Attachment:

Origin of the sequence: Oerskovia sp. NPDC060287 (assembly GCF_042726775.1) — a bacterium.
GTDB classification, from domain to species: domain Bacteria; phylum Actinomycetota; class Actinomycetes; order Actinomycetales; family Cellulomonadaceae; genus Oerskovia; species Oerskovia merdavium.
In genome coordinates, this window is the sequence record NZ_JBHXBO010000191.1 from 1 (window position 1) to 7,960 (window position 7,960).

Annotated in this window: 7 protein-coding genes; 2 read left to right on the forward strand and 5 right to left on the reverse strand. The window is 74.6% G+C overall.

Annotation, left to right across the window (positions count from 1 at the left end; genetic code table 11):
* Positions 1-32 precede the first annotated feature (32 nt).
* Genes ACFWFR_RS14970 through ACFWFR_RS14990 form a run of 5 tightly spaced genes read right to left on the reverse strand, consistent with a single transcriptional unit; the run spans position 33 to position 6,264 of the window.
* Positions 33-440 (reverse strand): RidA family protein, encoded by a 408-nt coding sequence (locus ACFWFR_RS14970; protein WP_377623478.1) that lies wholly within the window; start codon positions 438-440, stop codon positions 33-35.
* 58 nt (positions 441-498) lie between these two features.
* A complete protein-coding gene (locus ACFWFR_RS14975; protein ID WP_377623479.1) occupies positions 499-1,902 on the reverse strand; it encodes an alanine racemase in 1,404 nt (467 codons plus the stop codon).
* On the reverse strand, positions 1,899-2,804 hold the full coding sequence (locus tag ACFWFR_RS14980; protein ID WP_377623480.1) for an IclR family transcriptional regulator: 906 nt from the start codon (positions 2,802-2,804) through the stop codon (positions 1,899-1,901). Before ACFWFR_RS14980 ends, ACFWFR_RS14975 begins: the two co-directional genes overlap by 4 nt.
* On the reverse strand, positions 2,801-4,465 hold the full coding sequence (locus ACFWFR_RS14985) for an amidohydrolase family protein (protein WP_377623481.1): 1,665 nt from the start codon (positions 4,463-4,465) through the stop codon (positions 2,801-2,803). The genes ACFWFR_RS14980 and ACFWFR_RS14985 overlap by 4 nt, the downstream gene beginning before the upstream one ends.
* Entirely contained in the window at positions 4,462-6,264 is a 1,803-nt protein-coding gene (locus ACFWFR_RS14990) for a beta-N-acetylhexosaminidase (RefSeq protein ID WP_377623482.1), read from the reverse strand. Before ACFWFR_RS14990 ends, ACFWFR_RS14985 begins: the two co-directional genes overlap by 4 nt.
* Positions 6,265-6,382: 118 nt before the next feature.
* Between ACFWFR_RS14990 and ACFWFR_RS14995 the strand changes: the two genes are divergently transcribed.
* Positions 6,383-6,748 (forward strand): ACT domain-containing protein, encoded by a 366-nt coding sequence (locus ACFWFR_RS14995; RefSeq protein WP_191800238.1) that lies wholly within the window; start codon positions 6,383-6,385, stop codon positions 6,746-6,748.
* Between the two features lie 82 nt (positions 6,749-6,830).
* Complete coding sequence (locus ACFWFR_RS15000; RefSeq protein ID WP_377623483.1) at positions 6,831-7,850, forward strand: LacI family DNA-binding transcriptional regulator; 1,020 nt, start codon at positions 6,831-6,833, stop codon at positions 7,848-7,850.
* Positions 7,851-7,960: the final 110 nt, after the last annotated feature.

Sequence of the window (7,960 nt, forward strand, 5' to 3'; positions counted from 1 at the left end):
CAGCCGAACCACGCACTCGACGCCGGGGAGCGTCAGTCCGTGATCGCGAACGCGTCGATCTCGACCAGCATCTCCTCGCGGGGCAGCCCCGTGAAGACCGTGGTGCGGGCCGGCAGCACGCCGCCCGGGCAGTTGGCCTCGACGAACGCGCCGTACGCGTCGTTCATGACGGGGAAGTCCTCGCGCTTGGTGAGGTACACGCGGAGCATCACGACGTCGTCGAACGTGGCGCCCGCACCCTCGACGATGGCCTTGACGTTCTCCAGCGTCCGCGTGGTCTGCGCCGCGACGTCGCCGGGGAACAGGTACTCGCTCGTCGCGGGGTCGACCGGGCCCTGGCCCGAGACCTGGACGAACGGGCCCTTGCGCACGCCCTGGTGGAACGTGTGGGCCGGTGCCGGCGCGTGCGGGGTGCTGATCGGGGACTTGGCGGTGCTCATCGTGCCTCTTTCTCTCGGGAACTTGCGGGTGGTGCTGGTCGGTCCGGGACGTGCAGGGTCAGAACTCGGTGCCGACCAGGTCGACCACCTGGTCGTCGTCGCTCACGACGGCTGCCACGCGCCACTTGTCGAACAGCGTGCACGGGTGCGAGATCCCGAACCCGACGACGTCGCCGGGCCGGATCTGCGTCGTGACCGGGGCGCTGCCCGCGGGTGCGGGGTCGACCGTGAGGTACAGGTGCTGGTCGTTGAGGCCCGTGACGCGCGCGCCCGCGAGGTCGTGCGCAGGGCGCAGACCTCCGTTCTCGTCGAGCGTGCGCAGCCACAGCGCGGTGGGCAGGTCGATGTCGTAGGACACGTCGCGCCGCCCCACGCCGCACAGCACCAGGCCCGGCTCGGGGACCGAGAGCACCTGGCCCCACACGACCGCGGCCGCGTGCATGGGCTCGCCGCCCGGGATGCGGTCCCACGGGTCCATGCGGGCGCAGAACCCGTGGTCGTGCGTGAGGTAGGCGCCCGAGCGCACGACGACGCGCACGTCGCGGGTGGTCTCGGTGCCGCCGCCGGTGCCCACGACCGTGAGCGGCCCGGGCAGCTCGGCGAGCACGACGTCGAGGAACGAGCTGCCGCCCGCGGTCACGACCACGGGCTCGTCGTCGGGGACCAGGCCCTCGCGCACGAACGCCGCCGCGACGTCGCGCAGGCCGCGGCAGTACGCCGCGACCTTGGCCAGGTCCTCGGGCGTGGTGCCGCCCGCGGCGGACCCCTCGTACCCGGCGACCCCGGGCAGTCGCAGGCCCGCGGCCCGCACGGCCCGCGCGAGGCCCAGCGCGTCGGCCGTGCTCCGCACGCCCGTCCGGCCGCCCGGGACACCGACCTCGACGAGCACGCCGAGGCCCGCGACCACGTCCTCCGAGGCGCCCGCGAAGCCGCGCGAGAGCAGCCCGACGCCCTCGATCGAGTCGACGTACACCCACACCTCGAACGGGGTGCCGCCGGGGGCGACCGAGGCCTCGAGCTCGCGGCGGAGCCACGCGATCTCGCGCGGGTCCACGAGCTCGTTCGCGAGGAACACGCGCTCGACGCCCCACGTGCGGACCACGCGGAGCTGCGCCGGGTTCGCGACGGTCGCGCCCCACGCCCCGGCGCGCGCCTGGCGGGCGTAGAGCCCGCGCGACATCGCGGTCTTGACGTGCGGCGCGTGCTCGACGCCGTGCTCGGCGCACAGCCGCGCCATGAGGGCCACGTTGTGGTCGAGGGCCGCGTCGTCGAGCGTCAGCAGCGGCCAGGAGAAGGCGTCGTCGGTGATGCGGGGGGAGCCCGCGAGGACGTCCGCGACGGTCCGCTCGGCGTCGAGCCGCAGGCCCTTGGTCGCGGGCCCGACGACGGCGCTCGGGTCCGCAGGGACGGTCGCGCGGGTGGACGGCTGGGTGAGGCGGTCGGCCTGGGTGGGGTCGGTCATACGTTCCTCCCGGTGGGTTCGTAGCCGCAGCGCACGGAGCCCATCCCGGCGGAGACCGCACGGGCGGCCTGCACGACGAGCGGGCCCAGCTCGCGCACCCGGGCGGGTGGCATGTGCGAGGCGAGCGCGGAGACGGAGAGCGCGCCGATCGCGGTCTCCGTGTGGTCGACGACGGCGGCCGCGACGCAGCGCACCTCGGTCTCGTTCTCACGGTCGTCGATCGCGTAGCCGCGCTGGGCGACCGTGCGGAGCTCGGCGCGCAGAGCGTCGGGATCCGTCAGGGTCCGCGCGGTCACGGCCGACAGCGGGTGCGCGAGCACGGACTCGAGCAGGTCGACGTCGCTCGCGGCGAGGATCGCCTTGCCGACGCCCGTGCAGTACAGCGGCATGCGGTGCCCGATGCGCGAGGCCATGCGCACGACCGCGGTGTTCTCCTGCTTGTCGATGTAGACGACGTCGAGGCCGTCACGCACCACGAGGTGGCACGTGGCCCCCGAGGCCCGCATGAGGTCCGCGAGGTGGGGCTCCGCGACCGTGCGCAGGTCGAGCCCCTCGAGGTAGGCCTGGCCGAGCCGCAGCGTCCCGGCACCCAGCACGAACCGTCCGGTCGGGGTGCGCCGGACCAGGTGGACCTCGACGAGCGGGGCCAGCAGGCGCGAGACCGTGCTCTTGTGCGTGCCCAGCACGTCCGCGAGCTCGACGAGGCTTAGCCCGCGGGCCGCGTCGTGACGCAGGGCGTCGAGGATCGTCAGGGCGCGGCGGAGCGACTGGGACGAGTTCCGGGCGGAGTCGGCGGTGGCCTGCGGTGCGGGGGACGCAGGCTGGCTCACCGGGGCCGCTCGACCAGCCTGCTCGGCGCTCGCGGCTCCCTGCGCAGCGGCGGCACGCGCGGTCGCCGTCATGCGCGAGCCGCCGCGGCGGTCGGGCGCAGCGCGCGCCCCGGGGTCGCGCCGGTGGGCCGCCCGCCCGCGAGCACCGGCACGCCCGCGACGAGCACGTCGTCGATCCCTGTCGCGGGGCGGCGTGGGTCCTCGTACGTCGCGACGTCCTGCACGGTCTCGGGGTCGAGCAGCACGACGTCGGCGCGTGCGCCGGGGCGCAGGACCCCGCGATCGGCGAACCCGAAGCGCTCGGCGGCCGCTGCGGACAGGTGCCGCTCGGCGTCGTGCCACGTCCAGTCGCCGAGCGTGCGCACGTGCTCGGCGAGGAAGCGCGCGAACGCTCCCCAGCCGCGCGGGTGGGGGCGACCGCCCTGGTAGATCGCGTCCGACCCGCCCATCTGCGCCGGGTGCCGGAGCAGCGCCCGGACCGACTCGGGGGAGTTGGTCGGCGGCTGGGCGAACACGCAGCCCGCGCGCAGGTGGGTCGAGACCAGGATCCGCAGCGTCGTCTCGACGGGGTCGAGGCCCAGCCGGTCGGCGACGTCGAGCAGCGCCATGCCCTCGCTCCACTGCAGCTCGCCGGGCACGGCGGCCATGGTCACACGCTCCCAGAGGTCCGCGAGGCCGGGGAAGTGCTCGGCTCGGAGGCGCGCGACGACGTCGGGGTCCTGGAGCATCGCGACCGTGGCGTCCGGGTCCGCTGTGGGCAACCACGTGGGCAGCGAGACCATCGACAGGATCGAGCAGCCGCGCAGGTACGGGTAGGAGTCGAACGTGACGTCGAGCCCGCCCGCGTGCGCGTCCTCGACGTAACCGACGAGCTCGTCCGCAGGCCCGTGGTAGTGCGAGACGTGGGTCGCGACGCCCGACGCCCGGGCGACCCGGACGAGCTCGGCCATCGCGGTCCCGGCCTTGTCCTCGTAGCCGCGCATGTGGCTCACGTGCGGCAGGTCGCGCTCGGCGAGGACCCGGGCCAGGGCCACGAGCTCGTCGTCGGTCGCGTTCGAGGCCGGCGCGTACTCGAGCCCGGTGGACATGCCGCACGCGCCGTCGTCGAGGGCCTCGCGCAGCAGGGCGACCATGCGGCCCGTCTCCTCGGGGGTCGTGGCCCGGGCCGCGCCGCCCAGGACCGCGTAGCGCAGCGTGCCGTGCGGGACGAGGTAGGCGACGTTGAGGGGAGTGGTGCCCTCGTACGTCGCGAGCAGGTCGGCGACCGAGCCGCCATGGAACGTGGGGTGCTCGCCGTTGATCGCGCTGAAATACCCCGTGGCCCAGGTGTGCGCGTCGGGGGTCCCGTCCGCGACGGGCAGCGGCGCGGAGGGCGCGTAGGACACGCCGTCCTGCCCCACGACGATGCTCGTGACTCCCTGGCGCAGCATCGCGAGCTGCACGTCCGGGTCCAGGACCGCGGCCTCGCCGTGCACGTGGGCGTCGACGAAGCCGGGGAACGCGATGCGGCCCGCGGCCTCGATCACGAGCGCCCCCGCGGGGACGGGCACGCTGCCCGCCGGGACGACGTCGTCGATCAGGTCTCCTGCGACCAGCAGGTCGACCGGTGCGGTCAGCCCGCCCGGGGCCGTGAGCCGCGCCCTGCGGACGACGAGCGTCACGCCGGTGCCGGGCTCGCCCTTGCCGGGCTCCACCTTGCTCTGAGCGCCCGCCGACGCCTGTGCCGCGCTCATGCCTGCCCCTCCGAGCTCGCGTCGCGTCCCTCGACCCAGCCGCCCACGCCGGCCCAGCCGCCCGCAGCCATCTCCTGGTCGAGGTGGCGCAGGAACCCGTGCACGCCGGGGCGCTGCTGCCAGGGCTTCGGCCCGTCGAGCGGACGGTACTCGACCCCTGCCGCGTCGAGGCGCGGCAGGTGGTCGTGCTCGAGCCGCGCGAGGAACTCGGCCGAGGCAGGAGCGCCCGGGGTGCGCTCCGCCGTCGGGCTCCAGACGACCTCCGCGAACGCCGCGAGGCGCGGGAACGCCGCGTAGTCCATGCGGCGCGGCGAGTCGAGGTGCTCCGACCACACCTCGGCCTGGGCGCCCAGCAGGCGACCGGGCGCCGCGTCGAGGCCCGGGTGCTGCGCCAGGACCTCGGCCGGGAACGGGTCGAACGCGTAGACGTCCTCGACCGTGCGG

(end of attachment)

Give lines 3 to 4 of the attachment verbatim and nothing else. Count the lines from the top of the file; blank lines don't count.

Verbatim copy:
In genome coordinates, this window is the sequence record NZ_JBHXBO010000191.1 from 1 (window position 1) to 7,960 (window position 7,960).

Annotated in this window: 7 protein-coding genes; 2 read left to right on the forward strand and 5 right to left on the reverse strand. The window is 74.6% G+C overall.